We have completed maintenance on DiscoverMagazine.com and action may be required on your account. Learn More

A Man Among Goats

Tom Thwaites took a vacation from being human to find out what it took to live a goat's life.

May 17, 2016 5:00 AMNov 20, 2019 10:09 PM


Sign up for our email newsletter for the latest science news
Photo Credits: Tim Bowditch

Tom Thwaites is the author of The Toaster Project, a book chronicling his attempt to build a toaster using preindustrial means. He went on an international book tour, and made television appearances. But he was in a slump.

His friends were doing adult things. He lived at home with his father. He didn’t have a “real” job. He was feeling the weight of the world, and thought it might be better to be an animal for a while — immune from the frustrations and responsibilities of human existence.

The biomedical charity the Wellcome Trust agreed and provided a grant to fund his transformation. His goal was to become as authentically goat as possible, and cross through the Alps with his herd.

In his new book, GoatMan, Thwaites documents how he took a vacation from being human. His project offers a unique perspective into neuroscience, animal behavior and biomechanics.

Photo Credits: Daniel Alexander

In order to design the most goat-like body, Thwaites teams up with biologists to dissect Venus, a Buttercups goat that passed away as a result of Johne's disease. It was an enlightening experience for the GoatMan, as he explains:

"It hammered home just how mechanically subtle a body is: each bone in Venus's body seems shaped to optimize for multiple criteria, and connected with muscle and sinew to make a range of movements as energetically economical as possible."

The task of engineering a goat exoskeleton seems downright impossible, hey writes, given this complexity.

Photo Credits: Tim Bowditch

Thwaites' first attempt at a goat exoskeleton was constructed with wood, steel rods, elastic bands, cardboard tubes and other found objects. It was, to say the least, in need of improvement.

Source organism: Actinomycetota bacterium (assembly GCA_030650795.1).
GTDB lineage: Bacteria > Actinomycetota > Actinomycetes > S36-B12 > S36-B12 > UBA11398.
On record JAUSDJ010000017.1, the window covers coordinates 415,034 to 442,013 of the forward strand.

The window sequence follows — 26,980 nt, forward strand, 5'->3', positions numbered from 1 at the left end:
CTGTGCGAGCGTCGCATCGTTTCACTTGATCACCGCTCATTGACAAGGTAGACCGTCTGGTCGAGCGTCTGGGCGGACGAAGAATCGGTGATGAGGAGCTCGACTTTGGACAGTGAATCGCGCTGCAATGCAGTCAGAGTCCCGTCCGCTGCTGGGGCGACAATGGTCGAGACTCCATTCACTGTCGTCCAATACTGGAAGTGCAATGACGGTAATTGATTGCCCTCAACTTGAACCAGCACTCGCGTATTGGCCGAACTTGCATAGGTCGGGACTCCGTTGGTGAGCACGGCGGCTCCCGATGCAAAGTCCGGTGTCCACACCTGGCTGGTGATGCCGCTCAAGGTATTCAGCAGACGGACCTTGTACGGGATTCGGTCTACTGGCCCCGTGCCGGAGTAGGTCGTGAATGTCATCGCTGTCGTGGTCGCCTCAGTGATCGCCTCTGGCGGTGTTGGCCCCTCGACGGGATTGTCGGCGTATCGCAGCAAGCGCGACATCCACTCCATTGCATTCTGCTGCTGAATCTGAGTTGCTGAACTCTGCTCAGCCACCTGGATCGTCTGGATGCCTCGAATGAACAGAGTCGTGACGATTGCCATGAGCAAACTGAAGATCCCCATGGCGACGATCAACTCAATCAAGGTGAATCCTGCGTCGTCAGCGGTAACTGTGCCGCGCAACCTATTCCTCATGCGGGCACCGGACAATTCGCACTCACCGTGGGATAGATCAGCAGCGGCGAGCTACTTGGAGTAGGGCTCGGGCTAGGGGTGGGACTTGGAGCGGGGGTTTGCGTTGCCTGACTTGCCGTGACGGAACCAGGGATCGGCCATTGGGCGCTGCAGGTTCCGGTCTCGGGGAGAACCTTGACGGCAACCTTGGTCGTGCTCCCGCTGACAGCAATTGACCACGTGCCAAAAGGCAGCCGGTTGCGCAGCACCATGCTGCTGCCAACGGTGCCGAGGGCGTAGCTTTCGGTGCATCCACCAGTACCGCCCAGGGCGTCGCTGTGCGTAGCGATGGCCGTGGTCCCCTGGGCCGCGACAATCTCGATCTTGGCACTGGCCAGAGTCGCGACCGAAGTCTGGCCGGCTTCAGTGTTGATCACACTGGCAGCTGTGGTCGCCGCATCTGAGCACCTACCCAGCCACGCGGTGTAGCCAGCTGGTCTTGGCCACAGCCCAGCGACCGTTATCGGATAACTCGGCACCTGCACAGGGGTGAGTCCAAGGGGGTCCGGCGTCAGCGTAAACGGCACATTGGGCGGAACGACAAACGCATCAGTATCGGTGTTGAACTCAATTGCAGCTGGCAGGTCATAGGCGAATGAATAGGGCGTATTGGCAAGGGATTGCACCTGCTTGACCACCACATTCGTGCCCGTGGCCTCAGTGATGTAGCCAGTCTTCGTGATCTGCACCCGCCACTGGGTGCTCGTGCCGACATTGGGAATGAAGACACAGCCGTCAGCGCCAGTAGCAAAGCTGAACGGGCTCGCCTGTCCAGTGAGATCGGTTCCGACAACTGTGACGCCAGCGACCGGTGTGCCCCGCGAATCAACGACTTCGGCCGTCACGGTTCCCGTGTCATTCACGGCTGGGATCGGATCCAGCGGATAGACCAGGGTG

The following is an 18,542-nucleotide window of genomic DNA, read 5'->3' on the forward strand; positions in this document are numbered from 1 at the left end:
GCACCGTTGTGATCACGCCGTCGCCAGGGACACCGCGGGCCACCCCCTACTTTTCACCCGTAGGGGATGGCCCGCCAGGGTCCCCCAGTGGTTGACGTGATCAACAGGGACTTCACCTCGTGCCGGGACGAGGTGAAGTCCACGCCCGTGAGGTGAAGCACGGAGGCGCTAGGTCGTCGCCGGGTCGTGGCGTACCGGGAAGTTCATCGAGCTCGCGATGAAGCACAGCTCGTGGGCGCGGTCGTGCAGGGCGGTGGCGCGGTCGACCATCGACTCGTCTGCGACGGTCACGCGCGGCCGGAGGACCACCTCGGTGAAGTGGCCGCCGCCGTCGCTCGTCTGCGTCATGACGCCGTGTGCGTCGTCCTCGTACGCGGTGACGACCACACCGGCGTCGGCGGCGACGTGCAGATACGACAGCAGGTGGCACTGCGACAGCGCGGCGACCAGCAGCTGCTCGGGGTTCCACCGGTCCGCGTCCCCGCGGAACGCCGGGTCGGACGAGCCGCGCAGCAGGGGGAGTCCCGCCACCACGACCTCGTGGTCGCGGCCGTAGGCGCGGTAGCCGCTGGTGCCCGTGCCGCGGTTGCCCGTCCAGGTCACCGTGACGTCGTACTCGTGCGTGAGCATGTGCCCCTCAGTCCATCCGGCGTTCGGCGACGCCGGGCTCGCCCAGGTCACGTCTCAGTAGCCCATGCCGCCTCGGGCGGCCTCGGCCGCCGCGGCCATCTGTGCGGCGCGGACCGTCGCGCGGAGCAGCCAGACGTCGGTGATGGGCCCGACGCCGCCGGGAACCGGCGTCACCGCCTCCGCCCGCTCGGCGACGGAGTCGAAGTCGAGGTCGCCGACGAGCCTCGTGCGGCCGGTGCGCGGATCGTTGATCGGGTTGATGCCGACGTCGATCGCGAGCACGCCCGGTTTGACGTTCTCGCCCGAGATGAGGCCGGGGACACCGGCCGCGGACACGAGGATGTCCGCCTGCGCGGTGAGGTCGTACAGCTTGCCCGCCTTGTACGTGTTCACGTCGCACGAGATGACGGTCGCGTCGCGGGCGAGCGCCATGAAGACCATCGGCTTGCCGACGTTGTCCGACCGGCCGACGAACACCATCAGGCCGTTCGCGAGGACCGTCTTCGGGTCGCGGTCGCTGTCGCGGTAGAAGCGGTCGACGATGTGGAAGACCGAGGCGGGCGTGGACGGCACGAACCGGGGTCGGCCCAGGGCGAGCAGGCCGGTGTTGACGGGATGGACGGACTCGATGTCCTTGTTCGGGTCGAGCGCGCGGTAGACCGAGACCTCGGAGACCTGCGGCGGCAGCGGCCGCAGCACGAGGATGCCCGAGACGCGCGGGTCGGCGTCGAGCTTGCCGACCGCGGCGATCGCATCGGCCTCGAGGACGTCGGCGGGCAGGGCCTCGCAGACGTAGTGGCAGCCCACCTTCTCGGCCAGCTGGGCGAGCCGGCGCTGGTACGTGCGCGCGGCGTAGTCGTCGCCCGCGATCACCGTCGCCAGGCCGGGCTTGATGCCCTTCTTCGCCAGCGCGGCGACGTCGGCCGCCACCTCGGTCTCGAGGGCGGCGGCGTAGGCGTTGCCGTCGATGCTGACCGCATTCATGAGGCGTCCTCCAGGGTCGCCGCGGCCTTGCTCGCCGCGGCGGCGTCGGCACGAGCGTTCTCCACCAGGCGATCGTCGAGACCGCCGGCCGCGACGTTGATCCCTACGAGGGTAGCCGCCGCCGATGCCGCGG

"Taking a step in this thing was out of the question; it was terrifying just being in it," Thwaites writes.

Photo Credits: Austin Houldsworth

Thwaites practiced becoming a quadruped at a prosthetics clinic. He discovered that there are many subtleties about the human body that you just don't notice until walking on all fours.

Photo Credits: Tim Bowditch

Thwaites' final goat exoskeleton is a far cry from his first prototype. His final version is complete with artificial legs, a chest protector, a raincoat and a prosthetic stomach to digest grass. Will he make it across the Alps?

Photo Credits: Tim Bowditch

This is as close as man can get to becoming a goat.

Photo Credits: Vera Marin

Thwaites wanted to see the world like a goat, so he headed to the Buttercups Sanctuary for Goats in Boughton Monchelsea, England. Here, Britain's top goat behavior expert Alan McElligott and his PhD students study the animals at the country's only sanctuary for abused goats.

Thwaites (left) chats with the residents at Buttercups.

Photo Credits: Tim Bowditch

While walking through the mountains with his herd, Thwaites chews up grass and spits it into his artificial rumen bag. Although Thwaites actually likes the way grass tastes, he doesn't get much nutrition from his meals.

With the help of a campfire and and pressure cooker, Thwaites breaks down his fibrous mash of chewed grass to extract sugars for energy.

Photo Credits: Tim Bowditch

Eating grass is challenging with a short neck. It came back to haunt him.

Will Thwaites make it across the Alps? Can he change how we define what it means to be human? See how the story ends in GoatMan: How I Took a Holiday from Being Human by Thomas Thwaites, published by Princeton Architectural Press, May 2016. Images in this gallery were used with permission.

1 free article left
Want More? Get unlimited access for as low as $1.99/month

Already a subscriber?

Register or Log In

1 free articleSubscribe
Discover Magazine Logo
Want more?

Keep reading for as low as $1.99!


Already a subscriber?

Register or Log In

More From Discover
Recommendations From Our Store
Shop Now
Stay Curious
Our List

Sign up for our weekly science updates.

To The Magazine

Save up to 40% off the cover price when you subscribe to Discover magazine.

Copyright © 2024 Kalmbach Media Co.